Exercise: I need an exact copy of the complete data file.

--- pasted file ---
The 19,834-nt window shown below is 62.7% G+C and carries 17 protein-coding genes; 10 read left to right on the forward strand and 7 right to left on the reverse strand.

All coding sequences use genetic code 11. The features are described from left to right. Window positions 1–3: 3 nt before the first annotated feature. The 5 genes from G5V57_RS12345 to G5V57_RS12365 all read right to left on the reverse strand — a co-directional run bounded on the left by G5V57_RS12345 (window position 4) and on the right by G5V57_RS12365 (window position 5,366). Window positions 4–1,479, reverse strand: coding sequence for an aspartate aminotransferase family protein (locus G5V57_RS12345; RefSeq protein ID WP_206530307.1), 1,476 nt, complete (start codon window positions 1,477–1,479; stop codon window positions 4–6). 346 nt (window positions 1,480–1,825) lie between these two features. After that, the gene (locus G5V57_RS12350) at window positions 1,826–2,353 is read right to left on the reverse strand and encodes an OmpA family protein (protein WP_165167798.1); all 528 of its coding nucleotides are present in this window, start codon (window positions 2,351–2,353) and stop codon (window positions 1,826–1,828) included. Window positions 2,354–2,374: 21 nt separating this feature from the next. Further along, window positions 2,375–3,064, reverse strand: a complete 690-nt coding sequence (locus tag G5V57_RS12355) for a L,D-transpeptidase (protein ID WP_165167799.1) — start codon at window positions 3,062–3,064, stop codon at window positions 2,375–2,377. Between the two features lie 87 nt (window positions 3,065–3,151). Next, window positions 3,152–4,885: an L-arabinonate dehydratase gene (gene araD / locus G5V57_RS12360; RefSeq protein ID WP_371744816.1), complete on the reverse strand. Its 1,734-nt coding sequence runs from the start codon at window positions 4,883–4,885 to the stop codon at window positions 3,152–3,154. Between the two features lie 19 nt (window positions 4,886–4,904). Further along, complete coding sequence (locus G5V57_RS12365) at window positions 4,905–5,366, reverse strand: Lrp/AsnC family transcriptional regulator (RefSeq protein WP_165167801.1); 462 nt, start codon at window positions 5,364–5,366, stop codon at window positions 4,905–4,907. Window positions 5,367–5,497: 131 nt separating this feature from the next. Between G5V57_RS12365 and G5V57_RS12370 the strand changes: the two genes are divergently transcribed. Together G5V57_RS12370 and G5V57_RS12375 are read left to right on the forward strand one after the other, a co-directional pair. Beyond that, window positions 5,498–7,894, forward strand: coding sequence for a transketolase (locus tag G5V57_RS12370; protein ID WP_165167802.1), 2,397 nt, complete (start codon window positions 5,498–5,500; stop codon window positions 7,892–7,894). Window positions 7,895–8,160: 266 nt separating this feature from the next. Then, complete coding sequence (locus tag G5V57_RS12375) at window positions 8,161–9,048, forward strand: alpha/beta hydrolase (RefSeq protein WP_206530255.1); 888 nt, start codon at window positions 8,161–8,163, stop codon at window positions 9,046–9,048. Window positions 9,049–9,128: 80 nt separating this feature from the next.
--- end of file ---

The 19,834-nt window shown below is 62.7% G+C and carries 17 protein-coding genes; 10 read left to right on the forward strand and 7 right to left on the reverse strand.

All coding sequences use genetic code 11. The features are described from left to right. Window positions 1–3: 3 nt before the first annotated feature. The 5 genes from G5V57_RS12345 to G5V57_RS12365 all read right to left on the reverse strand — a co-directional run bounded on the left by G5V57_RS12345 (window position 4) and on the right by G5V57_RS12365 (window position 5,366). Window positions 4–1,479, reverse strand: coding sequence for an aspartate aminotransferase family protein (locus G5V57_RS12345; RefSeq protein ID WP_206530307.1), 1,476 nt, complete (start codon window positions 1,477–1,479; stop codon window positions 4–6). 346 nt (window positions 1,480–1,825) lie between these two features. After that, the gene (locus G5V57_RS12350) at window positions 1,826–2,353 is read right to left on the reverse strand and encodes an OmpA family protein (protein WP_165167798.1); all 528 of its coding nucleotides are present in this window, start codon (window positions 2,351–2,353) and stop codon (window positions 1,826–1,828) included. Window positions 2,354–2,374: 21 nt separating this feature from the next. Further along, window positions 2,375–3,064, reverse strand: a complete 690-nt coding sequence (locus tag G5V57_RS12355) for a L,D-transpeptidase (protein ID WP_165167799.1) — start codon at window positions 3,062–3,064, stop codon at window positions 2,375–2,377. Between the two features lie 87 nt (window positions 3,065–3,151). Next, window positions 3,152–4,885: an L-arabinonate dehydratase gene (gene araD / locus G5V57_RS12360; RefSeq protein ID WP_371744816.1), complete on the reverse strand. Its 1,734-nt coding sequence runs from the start codon at window positions 4,883–4,885 to the stop codon at window positions 3,152–3,154. Between the two features lie 19 nt (window positions 4,886–4,904). Further along, complete coding sequence (locus G5V57_RS12365) at window positions 4,905–5,366, reverse strand: Lrp/AsnC family transcriptional regulator (RefSeq protein WP_165167801.1); 462 nt, start codon at window positions 5,364–5,366, stop codon at window positions 4,905–4,907. Window positions 5,367–5,497: 131 nt separating this feature from the next. Between G5V57_RS12365 and G5V57_RS12370 the strand changes: the two genes are divergently transcribed. Together G5V57_RS12370 and G5V57_RS12375 are read left to right on the forward strand one after the other, a co-directional pair. Beyond that, window positions 5,498–7,894, forward strand: coding sequence for a transketolase (locus tag G5V57_RS12370; protein ID WP_165167802.1), 2,397 nt, complete (start codon window positions 5,498–5,500; stop codon window positions 7,892–7,894). Window positions 7,895–8,160: 266 nt separating this feature from the next. Then, complete coding sequence (locus tag G5V57_RS12375) at window positions 8,161–9,048, forward strand: alpha/beta hydrolase (RefSeq protein WP_206530255.1); 888 nt, start codon at window positions 8,161–8,163, stop codon at window positions 9,046–9,048. Window positions 9,049–9,128: 80 nt separating this feature from the next.